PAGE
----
https://www.youtube.com/watch?v=ExWfh6sGyso

For those who dislike movies (I sympathise) here's the short version:

"All right, but apart from the sanitation, the medicine, education, wine, public order, irrigation, roads, the fresh-water system, and public health, what have the Romans ever done for us?"
It did remind me of that, too, lol.

Despite being a wicked hateful selfish non-vaxxer.

But, returning to the original question, it IS very difficult to suss out how many of which Public health innovations contributed to what. A couple of years ago we read a book called The Ghost Map Which detailed a fascinating story of a cholera epidemic in 1854, and its connection to London's water system. It's hard for people living under modern conditions to appreciate how many ways to be ill there were. At the same time, modern medicine has changed enough medical outcomes that our population is significantly altered over a representative Middle Ages one.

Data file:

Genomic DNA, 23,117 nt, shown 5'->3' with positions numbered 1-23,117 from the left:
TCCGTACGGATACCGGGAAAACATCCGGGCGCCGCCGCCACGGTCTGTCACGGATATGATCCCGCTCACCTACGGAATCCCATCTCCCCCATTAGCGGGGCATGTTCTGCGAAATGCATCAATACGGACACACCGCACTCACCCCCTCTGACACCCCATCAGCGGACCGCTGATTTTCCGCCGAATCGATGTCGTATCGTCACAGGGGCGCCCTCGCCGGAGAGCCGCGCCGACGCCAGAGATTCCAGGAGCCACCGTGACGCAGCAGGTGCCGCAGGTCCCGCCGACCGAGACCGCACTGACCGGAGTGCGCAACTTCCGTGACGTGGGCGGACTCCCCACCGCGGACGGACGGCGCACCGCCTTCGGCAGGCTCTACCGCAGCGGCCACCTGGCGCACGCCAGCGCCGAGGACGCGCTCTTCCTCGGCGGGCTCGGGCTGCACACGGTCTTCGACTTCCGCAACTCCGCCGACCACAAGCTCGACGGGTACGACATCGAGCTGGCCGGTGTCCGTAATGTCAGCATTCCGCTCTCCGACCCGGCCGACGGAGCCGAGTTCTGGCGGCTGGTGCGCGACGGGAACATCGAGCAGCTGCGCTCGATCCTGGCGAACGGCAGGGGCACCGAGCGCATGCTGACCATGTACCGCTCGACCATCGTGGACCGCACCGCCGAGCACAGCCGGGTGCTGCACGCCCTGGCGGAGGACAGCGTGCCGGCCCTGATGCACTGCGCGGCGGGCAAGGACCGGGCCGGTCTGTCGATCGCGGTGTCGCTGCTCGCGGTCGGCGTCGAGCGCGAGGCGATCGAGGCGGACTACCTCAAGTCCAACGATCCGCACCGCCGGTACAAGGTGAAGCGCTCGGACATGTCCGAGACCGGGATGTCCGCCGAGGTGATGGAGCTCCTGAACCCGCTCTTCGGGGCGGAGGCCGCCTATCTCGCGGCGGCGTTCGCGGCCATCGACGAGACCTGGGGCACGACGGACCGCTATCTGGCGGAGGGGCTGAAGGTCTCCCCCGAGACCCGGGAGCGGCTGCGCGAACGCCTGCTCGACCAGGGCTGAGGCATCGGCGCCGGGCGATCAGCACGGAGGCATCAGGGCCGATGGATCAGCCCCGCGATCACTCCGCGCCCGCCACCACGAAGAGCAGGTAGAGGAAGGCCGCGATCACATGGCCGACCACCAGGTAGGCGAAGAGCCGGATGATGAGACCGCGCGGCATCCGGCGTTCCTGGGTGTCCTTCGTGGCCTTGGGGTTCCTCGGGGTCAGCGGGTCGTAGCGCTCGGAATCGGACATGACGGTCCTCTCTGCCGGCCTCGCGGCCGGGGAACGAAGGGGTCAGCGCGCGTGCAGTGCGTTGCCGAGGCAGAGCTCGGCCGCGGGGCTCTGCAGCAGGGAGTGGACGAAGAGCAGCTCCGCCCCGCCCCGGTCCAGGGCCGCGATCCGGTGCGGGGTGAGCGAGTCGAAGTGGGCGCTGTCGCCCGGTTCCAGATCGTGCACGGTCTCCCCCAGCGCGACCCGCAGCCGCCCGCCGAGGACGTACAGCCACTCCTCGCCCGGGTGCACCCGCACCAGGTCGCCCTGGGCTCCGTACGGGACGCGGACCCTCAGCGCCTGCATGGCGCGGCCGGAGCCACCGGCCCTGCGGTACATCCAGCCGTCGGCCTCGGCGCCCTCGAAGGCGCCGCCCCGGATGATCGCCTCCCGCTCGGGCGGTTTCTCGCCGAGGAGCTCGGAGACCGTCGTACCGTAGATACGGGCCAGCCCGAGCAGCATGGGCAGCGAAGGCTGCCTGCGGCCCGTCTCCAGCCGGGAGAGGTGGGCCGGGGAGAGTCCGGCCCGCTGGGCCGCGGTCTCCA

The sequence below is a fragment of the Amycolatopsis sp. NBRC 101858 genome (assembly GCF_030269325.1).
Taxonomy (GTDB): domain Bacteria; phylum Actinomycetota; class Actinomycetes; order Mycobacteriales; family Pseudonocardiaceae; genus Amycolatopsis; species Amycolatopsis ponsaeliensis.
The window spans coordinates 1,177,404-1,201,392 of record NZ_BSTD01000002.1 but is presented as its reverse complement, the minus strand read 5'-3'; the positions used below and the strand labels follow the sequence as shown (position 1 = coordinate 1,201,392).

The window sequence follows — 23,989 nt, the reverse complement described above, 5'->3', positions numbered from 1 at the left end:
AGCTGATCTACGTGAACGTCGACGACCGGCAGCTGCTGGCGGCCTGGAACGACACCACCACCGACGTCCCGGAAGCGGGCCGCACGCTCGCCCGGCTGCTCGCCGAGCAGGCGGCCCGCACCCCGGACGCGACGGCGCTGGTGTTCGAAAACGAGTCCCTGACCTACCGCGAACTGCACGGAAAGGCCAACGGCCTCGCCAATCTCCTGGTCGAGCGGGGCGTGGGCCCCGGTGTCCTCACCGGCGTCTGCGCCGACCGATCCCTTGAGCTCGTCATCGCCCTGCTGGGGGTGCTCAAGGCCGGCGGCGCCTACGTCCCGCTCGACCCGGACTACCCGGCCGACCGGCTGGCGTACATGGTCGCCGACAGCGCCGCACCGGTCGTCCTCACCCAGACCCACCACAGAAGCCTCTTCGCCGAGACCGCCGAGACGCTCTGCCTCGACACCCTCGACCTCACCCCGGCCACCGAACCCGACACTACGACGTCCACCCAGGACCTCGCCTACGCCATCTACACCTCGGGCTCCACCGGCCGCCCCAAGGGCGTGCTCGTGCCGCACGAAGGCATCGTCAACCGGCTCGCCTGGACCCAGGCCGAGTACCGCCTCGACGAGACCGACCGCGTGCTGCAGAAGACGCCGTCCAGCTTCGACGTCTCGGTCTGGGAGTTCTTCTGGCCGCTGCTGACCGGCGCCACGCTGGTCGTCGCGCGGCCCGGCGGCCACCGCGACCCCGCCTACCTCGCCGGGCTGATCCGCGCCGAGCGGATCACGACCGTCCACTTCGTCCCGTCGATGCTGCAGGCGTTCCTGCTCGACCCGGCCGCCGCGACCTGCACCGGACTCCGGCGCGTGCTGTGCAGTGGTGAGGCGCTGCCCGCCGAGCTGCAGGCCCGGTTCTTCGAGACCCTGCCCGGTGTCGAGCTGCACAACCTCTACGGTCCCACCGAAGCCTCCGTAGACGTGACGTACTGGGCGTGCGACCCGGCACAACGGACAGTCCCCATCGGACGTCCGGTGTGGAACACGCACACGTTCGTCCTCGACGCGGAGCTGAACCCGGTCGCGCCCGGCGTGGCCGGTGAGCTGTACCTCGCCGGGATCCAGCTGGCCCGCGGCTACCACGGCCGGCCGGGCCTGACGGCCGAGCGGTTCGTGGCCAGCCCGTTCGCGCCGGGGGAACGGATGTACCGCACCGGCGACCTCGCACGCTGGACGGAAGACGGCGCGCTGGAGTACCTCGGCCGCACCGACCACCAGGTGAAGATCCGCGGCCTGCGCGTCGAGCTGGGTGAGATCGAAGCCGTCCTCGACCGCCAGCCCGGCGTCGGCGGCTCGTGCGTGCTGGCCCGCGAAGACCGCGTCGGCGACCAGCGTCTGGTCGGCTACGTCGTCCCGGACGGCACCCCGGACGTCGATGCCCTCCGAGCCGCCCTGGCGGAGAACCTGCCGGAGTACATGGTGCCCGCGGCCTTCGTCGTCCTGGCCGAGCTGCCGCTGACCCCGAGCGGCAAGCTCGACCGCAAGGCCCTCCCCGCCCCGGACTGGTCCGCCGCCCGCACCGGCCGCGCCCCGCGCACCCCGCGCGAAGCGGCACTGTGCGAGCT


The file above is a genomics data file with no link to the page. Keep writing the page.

My mother often told me about being vaccinated...lining up with hundreds of others to get a shot at a NYC police station. Having grown up in a world with widespread polio, she was thrilled and grateful. I was of the generation to have the polio vaccine presente to us, in school, as pink drops on sugar cubes. I doubt anyone even asked our parents, lol, but none of them would have objected.

But, both as parents and as citizens, we make judgements based on our own knowledge, knowing it's never complete. Scary, isn't it?
 

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Discussion Starter · #4 · (Edited)
Well, I also was a child during the great polio epidemics. Never got vaccinated. My parents were firmly opposed and, as it happened, all 5 of us and my parents were fine. Plus, of course, I didn't get exposed to SV-40, another plus.

Can't credit the doctors with the sanitation stuff. That was a combination of the Progressives and the engineers. Doctors fought sanitation quite hard, and when they did push for cleaning things up, they did it the wrong way. The great cholera epidemics in London were largely due to the miasma theory of disease. Oh well.

Most of the doctors weren't hugely concerned about living conditions, poverty or malnutrition, either. And some of the doctors who did join the Progressives or other social movements to improve life for the lower classes got dumped on as radicals and troublemakers.